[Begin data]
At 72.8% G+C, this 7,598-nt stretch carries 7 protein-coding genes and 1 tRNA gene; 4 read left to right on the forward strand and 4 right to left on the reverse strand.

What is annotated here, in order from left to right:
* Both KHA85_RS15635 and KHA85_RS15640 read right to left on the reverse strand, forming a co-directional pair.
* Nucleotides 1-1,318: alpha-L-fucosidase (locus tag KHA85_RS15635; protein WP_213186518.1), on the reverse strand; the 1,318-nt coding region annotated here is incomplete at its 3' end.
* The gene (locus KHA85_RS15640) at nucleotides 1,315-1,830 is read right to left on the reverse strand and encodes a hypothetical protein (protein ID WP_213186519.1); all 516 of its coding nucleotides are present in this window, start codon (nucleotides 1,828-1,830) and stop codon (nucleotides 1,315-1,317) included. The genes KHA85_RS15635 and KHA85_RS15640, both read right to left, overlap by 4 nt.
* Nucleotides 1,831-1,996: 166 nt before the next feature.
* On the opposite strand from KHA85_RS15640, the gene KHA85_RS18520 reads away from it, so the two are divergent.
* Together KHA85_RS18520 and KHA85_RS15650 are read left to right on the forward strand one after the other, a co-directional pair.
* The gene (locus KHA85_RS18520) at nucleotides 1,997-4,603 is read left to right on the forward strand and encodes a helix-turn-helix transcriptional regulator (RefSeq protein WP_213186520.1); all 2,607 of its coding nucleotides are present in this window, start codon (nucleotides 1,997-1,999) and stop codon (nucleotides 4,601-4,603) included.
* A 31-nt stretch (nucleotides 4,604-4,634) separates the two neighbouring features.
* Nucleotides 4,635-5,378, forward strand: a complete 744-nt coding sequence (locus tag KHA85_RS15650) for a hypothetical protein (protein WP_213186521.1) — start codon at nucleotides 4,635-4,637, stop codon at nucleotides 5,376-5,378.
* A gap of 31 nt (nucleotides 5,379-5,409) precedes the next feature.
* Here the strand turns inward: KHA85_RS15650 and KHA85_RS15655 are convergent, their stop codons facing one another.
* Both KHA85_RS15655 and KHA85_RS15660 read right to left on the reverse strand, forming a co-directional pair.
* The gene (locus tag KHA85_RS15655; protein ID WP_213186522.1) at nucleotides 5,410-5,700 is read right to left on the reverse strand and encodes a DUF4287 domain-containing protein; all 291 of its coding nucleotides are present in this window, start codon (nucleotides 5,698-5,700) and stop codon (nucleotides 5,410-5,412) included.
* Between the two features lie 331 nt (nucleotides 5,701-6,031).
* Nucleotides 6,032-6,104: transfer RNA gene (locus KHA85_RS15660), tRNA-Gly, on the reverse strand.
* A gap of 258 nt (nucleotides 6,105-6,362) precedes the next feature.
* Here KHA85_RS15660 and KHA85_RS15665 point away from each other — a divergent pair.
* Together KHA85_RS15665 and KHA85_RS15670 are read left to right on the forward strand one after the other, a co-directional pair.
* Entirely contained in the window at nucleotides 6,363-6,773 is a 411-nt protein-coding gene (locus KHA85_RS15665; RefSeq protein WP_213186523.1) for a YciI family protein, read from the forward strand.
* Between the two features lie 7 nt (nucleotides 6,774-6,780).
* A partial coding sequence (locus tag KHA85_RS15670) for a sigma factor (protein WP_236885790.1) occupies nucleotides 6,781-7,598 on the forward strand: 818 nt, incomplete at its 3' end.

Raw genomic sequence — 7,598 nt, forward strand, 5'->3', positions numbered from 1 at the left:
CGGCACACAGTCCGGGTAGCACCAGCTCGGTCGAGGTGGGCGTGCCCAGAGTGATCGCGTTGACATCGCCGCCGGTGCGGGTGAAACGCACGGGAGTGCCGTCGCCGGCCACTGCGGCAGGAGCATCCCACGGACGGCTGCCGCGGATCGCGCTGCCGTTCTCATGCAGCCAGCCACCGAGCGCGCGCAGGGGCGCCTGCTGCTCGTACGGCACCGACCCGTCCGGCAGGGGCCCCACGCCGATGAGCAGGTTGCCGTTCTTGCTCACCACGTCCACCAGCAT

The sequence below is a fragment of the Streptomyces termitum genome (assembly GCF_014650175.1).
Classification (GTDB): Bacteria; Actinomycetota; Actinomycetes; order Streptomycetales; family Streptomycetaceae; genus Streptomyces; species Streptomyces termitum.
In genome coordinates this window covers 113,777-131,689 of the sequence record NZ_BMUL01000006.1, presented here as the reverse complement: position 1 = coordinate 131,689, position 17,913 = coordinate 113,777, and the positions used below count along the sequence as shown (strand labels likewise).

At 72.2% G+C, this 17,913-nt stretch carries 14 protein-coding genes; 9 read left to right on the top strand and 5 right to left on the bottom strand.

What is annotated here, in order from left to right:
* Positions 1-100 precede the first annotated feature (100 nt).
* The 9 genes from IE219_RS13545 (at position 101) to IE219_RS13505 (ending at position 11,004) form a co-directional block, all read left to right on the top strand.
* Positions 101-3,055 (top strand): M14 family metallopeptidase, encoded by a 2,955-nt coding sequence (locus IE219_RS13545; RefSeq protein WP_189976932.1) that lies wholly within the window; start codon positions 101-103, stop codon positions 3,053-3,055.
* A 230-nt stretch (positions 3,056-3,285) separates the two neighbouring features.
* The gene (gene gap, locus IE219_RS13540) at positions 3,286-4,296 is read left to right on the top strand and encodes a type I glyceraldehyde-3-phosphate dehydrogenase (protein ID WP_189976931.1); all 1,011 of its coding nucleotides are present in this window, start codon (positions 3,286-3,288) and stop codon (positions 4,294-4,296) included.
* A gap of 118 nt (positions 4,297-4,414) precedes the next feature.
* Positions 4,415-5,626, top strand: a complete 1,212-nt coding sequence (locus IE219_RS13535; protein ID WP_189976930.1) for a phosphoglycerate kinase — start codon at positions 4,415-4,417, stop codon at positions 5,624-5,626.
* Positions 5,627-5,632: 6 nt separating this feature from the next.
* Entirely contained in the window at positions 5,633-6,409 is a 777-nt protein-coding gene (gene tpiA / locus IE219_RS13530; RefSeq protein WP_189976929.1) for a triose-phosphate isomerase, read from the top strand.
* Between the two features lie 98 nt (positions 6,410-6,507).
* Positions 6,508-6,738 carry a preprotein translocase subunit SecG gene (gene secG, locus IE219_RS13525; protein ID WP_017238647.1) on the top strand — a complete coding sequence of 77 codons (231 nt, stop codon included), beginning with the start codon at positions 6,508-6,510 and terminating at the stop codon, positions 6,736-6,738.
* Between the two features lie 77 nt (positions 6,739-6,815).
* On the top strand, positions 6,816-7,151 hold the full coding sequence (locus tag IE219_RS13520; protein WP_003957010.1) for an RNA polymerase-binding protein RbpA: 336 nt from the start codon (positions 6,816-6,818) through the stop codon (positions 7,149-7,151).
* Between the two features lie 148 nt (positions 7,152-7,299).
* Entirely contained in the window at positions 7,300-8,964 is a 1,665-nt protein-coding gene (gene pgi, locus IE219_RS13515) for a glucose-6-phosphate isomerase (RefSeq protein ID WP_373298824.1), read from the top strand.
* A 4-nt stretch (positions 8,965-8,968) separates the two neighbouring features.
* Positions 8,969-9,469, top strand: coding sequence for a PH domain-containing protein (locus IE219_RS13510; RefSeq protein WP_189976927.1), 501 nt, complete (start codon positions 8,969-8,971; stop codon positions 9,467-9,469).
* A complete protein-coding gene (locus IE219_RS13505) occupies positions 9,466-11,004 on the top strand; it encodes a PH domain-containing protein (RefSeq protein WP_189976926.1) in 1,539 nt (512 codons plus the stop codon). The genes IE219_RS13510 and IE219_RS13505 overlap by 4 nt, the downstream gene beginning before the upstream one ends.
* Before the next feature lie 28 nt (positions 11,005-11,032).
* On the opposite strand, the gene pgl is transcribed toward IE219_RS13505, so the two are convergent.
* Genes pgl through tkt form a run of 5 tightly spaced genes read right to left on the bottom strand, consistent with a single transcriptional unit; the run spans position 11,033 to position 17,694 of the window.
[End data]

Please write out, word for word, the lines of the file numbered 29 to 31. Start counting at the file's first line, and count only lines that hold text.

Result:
At 72.2% G+C, this 17,913-nt stretch carries 14 protein-coding genes; 9 read left to right on the top strand and 5 right to left on the bottom strand.

What is annotated here, in order from left to right:
* Positions 1-100 precede the first annotated feature (100 nt).